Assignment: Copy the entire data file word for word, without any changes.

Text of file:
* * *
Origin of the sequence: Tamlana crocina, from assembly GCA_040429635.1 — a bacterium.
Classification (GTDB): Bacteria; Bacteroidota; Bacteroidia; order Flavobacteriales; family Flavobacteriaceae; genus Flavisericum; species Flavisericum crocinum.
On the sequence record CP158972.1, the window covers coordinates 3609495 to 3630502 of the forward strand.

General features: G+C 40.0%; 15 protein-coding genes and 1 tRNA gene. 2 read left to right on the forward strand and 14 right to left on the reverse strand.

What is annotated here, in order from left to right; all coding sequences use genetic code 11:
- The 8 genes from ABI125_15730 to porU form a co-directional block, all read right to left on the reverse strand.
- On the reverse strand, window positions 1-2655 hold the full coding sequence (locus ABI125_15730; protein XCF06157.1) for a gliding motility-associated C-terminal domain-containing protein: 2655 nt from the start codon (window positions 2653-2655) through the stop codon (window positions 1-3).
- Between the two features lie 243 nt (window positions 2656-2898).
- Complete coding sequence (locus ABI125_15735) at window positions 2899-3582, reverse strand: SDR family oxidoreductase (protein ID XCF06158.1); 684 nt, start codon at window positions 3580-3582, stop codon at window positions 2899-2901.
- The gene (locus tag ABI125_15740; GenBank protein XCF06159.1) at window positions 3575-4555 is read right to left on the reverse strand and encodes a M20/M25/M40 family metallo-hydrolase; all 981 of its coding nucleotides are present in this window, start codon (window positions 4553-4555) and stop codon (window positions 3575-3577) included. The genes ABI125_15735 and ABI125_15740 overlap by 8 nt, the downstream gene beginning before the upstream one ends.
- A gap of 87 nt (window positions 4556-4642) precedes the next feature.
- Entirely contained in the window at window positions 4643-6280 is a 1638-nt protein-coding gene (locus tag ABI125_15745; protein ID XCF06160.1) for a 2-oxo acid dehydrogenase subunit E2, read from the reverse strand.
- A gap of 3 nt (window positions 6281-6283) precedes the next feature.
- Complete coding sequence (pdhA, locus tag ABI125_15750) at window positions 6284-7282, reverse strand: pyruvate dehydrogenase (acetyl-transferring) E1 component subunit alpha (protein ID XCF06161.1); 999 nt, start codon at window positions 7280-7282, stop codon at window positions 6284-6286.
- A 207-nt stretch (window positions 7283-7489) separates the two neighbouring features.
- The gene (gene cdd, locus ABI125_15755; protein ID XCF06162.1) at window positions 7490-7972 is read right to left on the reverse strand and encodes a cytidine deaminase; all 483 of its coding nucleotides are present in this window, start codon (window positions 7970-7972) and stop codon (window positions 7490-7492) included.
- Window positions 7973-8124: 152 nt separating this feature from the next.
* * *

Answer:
Origin of the sequence: Tamlana crocina, from assembly GCA_040429635.1 — a bacterium.
Classification (GTDB): Bacteria; Bacteroidota; Bacteroidia; order Flavobacteriales; family Flavobacteriaceae; genus Flavisericum; species Flavisericum crocinum.
On the sequence record CP158972.1, the window covers coordinates 3609495 to 3630502 of the forward strand.

General features: G+C 40.0%; 15 protein-coding genes and 1 tRNA gene. 2 read left to right on the forward strand and 14 right to left on the reverse strand.

What is annotated here, in order from left to right; all coding sequences use genetic code 11:
- The 8 genes from ABI125_15730 to porU form a co-directional block, all read right to left on the reverse strand.
- On the reverse strand, window positions 1-2655 hold the full coding sequence (locus ABI125_15730; protein XCF06157.1) for a gliding motility-associated C-terminal domain-containing protein: 2655 nt from the start codon (window positions 2653-2655) through the stop codon (window positions 1-3).
- Between the two features lie 243 nt (window positions 2656-2898).
- Complete coding sequence (locus ABI125_15735) at window positions 2899-3582, reverse strand: SDR family oxidoreductase (protein ID XCF06158.1); 684 nt, start codon at window positions 3580-3582, stop codon at window positions 2899-2901.
- The gene (locus tag ABI125_15740; GenBank protein XCF06159.1) at window positions 3575-4555 is read right to left on the reverse strand and encodes a M20/M25/M40 family metallo-hydrolase; all 981 of its coding nucleotides are present in this window, start codon (window positions 4553-4555) and stop codon (window positions 3575-3577) included. The genes ABI125_15735 and ABI125_15740 overlap by 8 nt, the downstream gene beginning before the upstream one ends.
- A gap of 87 nt (window positions 4556-4642) precedes the next feature.
- Entirely contained in the window at window positions 4643-6280 is a 1638-nt protein-coding gene (locus tag ABI125_15745; protein ID XCF06160.1) for a 2-oxo acid dehydrogenase subunit E2, read from the reverse strand.
- A gap of 3 nt (window positions 6281-6283) precedes the next feature.
- Complete coding sequence (pdhA, locus tag ABI125_15750) at window positions 6284-7282, reverse strand: pyruvate dehydrogenase (acetyl-transferring) E1 component subunit alpha (protein ID XCF06161.1); 999 nt, start codon at window positions 7280-7282, stop codon at window positions 6284-6286.
- A 207-nt stretch (window positions 7283-7489) separates the two neighbouring features.
- The gene (gene cdd, locus ABI125_15755; protein ID XCF06162.1) at window positions 7490-7972 is read right to left on the reverse strand and encodes a cytidine deaminase; all 483 of its coding nucleotides are present in this window, start codon (window positions 7970-7972) and stop codon (window positions 7490-7492) included.
- Window positions 7973-8124: 152 nt separating this feature from the next.